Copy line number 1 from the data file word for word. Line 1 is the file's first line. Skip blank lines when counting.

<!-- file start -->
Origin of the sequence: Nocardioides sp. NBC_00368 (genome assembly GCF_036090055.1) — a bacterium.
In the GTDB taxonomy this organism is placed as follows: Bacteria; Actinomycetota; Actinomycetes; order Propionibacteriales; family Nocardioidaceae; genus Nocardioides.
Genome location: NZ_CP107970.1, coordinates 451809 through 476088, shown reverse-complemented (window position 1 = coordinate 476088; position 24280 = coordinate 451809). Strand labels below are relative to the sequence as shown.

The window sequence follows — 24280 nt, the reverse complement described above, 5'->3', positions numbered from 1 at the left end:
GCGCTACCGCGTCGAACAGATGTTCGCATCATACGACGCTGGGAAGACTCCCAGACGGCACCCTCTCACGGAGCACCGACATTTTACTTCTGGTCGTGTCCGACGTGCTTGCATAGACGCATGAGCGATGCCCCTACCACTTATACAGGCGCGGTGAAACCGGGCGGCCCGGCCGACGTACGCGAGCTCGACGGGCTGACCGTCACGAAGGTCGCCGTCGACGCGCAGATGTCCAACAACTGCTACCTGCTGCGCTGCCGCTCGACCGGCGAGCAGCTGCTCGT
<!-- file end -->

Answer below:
Origin of the sequence: Nocardioides sp. NBC_00368 (genome assembly GCF_036090055.1) — a bacterium.